Album sales continued to slide in the United States during the latest quarter, according to figures recently released by Nielsen Soundscan.
Earlier, Soundscan outlined a 16.6 percent downfall during the first three months of this year. The latest data, released late last week, displayed a 15.1 percent drop for the first half. The figures largely erase thoughts of a temporary nosedive in the recorded music sector, and complement just-released global sales data from label organization IFPI.
The IFPI figures calculated a softer 7.5 percent decline year-to-date in the United States, and also pointed to concomitant slides in markets like the UK and Australia. The latest US-based report from Nielsen counted nearly 230 million album sales through June, far less than comparable, year-ago totals of roughly 271 million.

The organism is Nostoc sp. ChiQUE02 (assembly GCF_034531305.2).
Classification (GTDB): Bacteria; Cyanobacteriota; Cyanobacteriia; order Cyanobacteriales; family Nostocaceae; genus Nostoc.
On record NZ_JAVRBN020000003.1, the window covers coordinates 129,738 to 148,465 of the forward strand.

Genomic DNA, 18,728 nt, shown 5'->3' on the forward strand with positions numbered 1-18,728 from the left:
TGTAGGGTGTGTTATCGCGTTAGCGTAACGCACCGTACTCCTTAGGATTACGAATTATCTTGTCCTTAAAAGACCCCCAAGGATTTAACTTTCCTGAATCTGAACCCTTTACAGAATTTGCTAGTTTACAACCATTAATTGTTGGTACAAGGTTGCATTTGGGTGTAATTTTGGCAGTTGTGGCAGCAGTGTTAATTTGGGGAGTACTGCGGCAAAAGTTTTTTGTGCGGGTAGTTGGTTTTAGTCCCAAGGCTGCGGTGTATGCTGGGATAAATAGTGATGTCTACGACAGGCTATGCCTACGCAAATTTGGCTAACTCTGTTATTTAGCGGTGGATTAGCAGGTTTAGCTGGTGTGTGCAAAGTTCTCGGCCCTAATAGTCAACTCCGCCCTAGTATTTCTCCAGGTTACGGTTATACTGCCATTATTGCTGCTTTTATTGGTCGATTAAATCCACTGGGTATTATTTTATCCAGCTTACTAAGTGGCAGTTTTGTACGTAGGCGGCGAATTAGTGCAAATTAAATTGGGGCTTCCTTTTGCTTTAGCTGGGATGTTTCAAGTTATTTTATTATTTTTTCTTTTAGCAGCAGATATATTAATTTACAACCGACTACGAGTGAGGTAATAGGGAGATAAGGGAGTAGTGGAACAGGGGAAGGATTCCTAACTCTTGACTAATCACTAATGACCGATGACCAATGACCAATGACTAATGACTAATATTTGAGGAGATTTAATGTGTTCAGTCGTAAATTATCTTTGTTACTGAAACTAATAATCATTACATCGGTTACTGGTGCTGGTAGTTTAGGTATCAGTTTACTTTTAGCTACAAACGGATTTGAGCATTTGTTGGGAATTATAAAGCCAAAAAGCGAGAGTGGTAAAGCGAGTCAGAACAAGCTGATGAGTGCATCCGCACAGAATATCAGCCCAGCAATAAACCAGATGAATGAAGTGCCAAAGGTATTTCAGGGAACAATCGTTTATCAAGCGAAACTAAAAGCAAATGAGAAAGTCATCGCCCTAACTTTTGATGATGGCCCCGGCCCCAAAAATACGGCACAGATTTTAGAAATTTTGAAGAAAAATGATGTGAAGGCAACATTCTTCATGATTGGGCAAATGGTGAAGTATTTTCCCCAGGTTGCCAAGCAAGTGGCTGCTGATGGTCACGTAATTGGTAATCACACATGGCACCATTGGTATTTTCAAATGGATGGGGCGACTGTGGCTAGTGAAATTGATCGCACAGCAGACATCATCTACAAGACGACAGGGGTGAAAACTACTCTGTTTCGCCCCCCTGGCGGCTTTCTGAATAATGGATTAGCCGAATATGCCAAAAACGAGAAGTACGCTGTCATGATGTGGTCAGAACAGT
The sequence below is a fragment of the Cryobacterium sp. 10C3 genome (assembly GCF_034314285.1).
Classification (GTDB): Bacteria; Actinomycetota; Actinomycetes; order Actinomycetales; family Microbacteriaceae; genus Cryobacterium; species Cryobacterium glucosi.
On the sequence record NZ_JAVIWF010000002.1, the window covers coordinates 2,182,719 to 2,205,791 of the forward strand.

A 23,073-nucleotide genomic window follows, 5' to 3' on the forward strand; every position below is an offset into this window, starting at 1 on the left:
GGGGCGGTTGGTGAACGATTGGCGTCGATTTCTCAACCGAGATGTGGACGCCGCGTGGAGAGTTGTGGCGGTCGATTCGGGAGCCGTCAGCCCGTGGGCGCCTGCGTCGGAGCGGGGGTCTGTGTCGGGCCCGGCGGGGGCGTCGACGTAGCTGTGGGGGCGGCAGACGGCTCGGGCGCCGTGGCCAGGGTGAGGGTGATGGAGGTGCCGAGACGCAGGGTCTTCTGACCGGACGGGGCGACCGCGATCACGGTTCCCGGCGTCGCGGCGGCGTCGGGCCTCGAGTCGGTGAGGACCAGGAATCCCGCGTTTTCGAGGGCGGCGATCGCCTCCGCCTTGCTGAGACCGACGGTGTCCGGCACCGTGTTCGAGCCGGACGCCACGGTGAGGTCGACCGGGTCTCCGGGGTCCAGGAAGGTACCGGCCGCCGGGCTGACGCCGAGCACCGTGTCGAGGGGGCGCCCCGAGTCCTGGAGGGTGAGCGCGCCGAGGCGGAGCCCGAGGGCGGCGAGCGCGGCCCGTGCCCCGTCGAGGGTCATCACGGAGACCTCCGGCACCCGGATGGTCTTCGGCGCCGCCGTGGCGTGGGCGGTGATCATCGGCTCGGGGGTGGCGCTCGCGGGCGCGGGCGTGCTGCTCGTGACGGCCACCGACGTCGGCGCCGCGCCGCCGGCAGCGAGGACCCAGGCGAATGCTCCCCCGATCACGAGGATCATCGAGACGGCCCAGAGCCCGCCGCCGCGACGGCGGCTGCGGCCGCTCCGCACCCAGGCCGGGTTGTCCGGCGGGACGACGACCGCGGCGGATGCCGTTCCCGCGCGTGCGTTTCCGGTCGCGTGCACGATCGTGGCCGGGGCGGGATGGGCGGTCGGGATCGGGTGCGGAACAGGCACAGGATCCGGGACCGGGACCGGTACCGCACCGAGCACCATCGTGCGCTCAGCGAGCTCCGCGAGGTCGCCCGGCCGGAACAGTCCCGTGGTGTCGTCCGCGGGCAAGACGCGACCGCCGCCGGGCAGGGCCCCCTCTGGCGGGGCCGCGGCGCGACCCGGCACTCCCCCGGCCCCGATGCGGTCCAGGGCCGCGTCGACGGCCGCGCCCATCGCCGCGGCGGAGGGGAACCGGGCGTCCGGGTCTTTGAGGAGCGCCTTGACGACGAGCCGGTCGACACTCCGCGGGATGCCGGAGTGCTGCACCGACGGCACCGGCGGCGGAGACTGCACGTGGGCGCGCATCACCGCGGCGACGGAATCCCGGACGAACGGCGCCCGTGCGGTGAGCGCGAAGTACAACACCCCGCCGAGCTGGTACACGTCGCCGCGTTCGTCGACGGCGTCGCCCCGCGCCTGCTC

During the first half, digital sales continued to show growth, though most regard an eventual offset of physical declines as hopeful. For the period, paid downloads crossed 417.3 million units, a jump of 48.5 percent. That rate is certainly aggressive, though it represents a softened pace from one year ago. During the first half of 2006, digital sales surged 77 percent to 281 million, though absolute sales gains were smaller.
Meanwhile, Universal Music Group once again grabbed the largest market share. Universal scored a 31.6 percent share, easily outpacing second-place Sony BMG by more than 6 percentage points. Warner Music Group pulled a 20 percent share during the period, while independents collectively earned 12.9 percent, according to the data. EMI dragged with a 10.3 percent share.